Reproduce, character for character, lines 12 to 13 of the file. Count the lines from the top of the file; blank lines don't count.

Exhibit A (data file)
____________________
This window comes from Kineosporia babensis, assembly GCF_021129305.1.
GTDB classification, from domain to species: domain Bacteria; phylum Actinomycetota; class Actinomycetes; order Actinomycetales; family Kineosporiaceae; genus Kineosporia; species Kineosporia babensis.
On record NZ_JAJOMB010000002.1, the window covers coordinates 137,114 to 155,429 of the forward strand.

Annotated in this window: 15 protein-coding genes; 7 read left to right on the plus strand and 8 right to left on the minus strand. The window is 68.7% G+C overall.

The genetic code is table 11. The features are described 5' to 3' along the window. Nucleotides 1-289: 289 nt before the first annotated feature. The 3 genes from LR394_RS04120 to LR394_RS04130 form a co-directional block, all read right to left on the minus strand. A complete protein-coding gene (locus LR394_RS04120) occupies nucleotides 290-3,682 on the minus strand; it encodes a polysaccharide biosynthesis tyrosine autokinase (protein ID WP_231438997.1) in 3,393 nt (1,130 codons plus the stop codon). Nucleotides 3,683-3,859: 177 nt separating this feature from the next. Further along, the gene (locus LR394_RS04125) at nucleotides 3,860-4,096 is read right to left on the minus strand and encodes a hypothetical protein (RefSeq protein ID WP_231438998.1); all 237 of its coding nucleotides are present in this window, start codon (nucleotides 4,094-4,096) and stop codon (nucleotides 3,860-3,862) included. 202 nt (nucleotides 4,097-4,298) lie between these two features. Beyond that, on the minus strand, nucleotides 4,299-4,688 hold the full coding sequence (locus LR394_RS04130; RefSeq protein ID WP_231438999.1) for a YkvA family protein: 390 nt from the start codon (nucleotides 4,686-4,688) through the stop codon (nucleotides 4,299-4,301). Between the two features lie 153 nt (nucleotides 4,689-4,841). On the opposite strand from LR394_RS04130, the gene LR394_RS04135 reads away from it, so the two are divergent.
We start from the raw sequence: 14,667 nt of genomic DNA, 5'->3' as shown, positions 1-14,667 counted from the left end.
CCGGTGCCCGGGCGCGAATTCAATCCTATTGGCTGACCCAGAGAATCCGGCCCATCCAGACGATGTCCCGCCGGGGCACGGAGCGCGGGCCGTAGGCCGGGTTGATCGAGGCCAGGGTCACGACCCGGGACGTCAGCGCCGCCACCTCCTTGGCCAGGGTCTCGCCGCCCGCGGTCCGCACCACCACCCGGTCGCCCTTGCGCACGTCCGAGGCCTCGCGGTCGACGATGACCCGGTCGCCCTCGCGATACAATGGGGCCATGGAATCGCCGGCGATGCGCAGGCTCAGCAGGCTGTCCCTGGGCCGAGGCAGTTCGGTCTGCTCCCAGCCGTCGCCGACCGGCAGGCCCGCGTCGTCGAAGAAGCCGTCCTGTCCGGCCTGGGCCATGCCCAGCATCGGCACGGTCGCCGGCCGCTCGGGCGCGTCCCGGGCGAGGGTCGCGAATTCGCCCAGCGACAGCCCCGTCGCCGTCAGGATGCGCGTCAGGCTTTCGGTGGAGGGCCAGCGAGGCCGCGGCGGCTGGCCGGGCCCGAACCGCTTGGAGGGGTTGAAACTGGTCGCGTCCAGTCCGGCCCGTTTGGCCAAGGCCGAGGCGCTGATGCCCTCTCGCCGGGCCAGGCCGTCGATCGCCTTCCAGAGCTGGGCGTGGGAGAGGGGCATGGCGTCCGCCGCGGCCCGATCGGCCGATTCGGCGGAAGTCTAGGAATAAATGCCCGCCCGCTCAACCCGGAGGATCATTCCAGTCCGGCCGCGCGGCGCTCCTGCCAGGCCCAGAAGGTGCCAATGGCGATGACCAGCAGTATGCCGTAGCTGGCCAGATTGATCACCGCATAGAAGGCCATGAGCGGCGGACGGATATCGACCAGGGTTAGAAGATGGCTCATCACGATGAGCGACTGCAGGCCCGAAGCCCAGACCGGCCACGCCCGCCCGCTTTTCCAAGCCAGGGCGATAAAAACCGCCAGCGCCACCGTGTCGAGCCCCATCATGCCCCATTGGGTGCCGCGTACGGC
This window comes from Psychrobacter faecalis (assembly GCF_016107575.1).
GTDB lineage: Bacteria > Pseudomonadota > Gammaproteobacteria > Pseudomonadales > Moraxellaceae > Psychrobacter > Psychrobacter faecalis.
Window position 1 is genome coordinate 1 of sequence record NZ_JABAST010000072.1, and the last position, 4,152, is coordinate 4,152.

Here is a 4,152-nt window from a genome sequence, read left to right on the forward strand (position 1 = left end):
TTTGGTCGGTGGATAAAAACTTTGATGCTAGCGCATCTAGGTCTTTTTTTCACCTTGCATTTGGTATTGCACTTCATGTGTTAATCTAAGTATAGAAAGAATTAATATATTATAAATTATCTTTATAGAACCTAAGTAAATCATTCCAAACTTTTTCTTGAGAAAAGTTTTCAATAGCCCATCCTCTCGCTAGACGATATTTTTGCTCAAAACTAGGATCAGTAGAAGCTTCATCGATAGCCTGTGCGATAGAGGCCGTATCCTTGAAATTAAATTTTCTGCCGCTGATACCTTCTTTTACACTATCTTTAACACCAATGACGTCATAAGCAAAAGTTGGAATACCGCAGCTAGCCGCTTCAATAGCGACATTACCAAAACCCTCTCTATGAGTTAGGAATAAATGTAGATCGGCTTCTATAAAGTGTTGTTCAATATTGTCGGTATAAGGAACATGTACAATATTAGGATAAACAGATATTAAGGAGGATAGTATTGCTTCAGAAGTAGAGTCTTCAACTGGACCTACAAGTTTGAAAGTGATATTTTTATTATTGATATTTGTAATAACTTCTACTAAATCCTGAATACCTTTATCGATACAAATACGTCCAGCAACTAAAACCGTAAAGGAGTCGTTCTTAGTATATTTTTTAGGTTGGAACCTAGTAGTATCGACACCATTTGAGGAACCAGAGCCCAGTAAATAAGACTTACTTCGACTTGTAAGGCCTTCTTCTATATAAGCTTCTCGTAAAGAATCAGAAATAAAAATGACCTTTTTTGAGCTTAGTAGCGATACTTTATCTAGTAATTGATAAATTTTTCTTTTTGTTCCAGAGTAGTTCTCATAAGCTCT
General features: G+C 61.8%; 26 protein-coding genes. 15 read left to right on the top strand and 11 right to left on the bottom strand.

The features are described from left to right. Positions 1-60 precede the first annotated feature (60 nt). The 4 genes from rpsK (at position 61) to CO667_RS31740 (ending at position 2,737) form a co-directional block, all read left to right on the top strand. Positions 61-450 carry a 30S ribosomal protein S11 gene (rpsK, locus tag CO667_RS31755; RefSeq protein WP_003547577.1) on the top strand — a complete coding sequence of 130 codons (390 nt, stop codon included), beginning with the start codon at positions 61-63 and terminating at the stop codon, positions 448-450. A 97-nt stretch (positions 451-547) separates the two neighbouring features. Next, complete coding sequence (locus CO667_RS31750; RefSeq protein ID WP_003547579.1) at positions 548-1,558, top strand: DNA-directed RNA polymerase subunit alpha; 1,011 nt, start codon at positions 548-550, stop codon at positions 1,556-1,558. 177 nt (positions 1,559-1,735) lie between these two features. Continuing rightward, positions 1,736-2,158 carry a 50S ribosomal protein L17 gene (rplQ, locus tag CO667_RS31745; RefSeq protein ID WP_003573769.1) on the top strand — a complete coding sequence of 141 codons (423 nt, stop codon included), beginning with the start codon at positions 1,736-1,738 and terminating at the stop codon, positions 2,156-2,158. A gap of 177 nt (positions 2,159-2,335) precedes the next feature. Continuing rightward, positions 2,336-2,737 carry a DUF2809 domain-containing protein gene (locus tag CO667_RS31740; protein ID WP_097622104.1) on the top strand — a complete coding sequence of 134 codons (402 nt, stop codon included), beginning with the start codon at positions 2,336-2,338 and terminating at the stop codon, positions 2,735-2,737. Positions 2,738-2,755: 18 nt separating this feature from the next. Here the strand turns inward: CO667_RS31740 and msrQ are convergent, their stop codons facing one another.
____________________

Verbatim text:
TTTGGTCGGTGGATAAAAACTTTGATGCTAGCGCATCTAGGTCTTTTTTTCACCTTGCATTTGGTATTGCACTTCATGTGTTAATCTAAGTATAGAAAGAATTAATATATTATAAATTATCTTTATAGAACCTAAGTAAATCATTCCAAACTTTTTCTTGAGAAAAGTTTTCAATAGCCCATCCTCTCGCTAGACGATATTTTTGCTCAAAACTAGGATCAGTAGAAGCTTCATCGATAGCCTGTGCGATAGAGGCCGTATCCTTGAAATTAAATTTTCTGCCGCTGATACCTTCTTTTACACTATCTTTAACACCAATGACGTCATAAGCAAAAGTTGGAATACCGCAGCTAGCCGCTTCAATAGCGACATTACCAAAACCCTCTCTATGAGTTAGGAATAAATGTAGATCGGCTTCTATAAAGTGTTGTTCAATATTGTCGGTATAAGGAACATGTACAATATTAGGATAAACAGATATTAAGGAGGATAGTATTGCTTCAGAAGTAGAGTCTTCAACTGGACCTACAAGTTTGAAAGTGATATTTTTATTATTGATATTTGTAATAACTTCTACTAAATCCTGAATACCTTTATCGATACAAATACGTCCAGCAACTAAAACCGTAAAGGAGTCGTTCTTAGTATATTTTTTAGGTTGGAACCTAGTAGTATCGACACCATTTGAGGAACCAGAGCCCAGTAAATAAGACTTACTTCGACTTGTAAGGCCTTCTTCTATATAAGCTTCTCGTAAAGAATCAGAAATAAAAATGACCTTTTTTGAGCTTAGTAGCGATACTTTATCTAGTAATTGATAAATTTTTCTTTTTGTTCCAGAGTAGTTCTCATAAGCTCT
General features: G+C 61.8%; 26 protein-coding genes. 15 read left to right on the top strand and 11 right to left on the bottom strand.